Picrite (Although the rock described below contains over 20 per cent. of felspar, the name 'picrite' has been given to it as the most suitable. The rock is distinctly more basic than 'kylite', which appears to be the only other alternative name.)
Under the microscope the picrite presents a very striking appearance. Rounded grains of olivine make up the bulk of the rock (50 to 75 per cent.), and, except for occasional anastomosing veins of serpentine and magnetite, the mineral is unaltered. The grains have an average diameter of 0.5 min., but vary considerably in size, and sometimes form large composite groups, though these are not common. In sections of normal thickness the mineral is practically colourless, but may, in thicker slices, show faint greenish-brown tints. The mineral is optically negative, and has an axial angle of nearly 90°. The average refractive index was found by oils to be in the neighbourhood of 1.68, while measured by the Berek compensator gave the value 0.032. These results indicate a normal olivine containing 11 to 13 per cent. of ferrous oxide. The norm of the analysed rock confirms this determination. Numerous fluid inclusions are visible in the olivine, and occasional rounded grains of iron-ore (usually about 0.05 mm in diameter), which is probably magnetite, as no chromium was recorded in the analysis.
The olivine is enclosed poecilitically by large crystals of augite and basic plagioclase, the felspar being the more abundant. The pyroxene is purplish-brown, with very feeble pleochroism; is 0.024 by the Berek compensator, while the extinctionangle Z /\ c is 44°. This augite forms large crystals measuring up to 1 cm in length, which show idiomorphic boundaries towards the felspar.
The plagioclase-crystals are equal in size to those of the pyroxene, and, although as a rule perfectly fresh, may be partly replaced by serpentinous matter derived from the incipient decomposition of the olivine. The twin lamellae extinguish symmetrically at an-les well over 40°, and β was found by oils to be 1.575 ± .00,5, which indicates bytownite (Abl An4).
Except for a few rounded grains of magnetite, and small needles of apatite, the only other constituents are doubly refracting zeolites, which form thin veinlets in the rock, and will be considered with the pegmatite-veins.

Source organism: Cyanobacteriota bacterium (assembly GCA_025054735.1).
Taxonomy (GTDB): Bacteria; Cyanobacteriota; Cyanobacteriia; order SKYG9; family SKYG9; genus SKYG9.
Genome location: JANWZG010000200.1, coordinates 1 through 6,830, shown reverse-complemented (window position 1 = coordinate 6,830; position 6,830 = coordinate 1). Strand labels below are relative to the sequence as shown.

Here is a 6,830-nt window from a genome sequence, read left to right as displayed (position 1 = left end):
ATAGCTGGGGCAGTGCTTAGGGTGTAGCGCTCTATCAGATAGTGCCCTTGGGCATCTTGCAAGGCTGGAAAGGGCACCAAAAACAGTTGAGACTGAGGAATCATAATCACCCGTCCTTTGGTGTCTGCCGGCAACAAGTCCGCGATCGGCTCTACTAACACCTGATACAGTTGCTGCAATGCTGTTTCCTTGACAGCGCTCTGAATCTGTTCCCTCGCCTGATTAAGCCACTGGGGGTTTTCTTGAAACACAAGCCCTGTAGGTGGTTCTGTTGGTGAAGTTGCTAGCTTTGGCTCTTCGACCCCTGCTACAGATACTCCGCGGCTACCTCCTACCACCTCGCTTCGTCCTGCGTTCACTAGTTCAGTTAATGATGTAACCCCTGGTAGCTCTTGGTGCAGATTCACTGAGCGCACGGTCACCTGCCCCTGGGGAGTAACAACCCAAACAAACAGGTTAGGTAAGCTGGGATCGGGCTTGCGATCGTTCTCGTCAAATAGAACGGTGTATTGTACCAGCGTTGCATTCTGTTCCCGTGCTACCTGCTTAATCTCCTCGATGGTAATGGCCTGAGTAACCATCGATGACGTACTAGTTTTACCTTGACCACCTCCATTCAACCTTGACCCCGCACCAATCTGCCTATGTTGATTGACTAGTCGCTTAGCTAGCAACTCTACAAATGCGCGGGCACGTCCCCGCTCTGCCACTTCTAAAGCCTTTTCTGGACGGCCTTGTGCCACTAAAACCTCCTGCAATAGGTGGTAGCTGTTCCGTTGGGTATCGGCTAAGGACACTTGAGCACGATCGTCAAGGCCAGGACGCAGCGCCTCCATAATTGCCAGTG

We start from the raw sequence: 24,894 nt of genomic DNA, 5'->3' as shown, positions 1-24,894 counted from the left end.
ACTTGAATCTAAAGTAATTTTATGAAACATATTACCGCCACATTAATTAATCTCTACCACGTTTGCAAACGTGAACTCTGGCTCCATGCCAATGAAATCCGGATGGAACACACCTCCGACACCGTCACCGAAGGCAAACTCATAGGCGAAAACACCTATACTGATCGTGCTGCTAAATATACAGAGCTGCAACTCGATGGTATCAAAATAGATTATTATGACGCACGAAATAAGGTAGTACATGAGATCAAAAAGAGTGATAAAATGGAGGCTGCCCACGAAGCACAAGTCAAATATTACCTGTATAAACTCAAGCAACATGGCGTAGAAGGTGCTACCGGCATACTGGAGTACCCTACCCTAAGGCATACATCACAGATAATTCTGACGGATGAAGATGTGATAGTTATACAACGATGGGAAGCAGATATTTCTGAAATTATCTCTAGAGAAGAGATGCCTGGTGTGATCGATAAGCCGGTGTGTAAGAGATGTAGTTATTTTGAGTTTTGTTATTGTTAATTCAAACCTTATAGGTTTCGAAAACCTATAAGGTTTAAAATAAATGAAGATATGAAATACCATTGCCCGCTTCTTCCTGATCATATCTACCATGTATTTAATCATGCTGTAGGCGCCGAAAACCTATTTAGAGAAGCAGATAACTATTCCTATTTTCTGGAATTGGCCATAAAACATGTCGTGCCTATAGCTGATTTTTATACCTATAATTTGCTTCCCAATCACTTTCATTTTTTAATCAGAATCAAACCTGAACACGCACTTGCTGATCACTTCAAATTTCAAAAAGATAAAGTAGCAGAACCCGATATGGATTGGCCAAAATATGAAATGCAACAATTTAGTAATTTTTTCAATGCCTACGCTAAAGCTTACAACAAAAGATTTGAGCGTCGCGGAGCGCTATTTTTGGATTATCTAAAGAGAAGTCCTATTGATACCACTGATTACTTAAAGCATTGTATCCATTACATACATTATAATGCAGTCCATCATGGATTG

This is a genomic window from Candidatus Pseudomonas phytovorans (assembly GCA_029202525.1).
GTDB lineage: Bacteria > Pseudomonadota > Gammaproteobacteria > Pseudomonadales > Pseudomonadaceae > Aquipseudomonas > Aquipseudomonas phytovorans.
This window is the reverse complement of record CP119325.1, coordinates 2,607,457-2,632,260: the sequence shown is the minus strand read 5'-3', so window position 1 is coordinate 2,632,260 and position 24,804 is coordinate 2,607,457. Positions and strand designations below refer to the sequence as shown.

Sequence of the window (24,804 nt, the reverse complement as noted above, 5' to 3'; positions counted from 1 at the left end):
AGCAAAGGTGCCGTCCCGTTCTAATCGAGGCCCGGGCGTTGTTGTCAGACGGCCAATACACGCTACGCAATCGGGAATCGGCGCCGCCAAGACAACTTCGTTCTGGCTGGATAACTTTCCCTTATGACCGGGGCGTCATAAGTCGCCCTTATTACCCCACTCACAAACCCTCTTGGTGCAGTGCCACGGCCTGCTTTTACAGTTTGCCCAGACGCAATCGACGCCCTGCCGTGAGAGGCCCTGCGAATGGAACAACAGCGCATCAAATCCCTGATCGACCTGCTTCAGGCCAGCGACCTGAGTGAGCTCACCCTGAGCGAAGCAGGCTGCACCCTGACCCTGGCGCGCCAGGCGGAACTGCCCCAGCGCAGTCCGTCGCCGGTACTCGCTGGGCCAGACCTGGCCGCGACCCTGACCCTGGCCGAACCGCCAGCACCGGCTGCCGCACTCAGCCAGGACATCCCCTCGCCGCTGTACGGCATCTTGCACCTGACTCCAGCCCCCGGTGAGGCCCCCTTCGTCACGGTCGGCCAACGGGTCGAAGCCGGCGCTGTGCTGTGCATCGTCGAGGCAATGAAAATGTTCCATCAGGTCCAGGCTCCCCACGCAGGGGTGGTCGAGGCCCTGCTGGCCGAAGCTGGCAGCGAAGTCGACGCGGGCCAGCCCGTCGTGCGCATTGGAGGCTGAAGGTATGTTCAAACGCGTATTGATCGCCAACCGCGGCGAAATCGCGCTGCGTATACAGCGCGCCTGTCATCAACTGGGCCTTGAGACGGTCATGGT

Although the average section contains about 60 per cent. Of olivine, the proportion may increase locally up to 75 per cent., and this more basic variety is probably that designated dunite by Judd, the resemblance to that rock ill the hand-specimen being quite striking. A complete analysis of the average picrite, together with the mode, is given below (p. 371).
Olivine-dolerite -The picrite gradually gives place upwards to a basic olivine-dolerite containing on an average about 30 per cent. of olivine, the transition from this rock to picrite being complete in about 10 feet. This decrease in the proportion of theorthosilicate is accompanied by a striking change in the habit of the augite and the felspar.
The pyroxene in the dolerite assumes a very marked ophitic habit, and encloses numerouslaths of the plagioclase, but the size of the crystals and their optical properties remain unchanged, apart from a tendency towards zonary banding. The felspar, however, is considerably less calcic, the symmetrical extinction-angles of the albite-lamellae corresponding with a basic labradorite (Ab1An3). The laths are elongated and much smaller than those in the picrite, rarely exceeding 0.5 mm. in length.
In the case of the olivine no change is seen in the optical properties, and it is often enclosed poecilitically by augite; but the crystals vary greatly in size, although they always retain their rounded outline.The largest and smallest grains measure respectively 3 mm. and 0.05 mm. in length, and the mineral still contains both fluid inclusions and rounded grains of magnetite. Some crystals of the iron-ore, which is probably titaniferous, have, however, assumed a skeletal habit.
The only other constituents of the rock are inconspicuous needles of apatite, a few patches of interstitial analcite, and still rarer crystals of reddish-brown barkevikitic amphibole, usually associated with the zeolite or the iron-ore.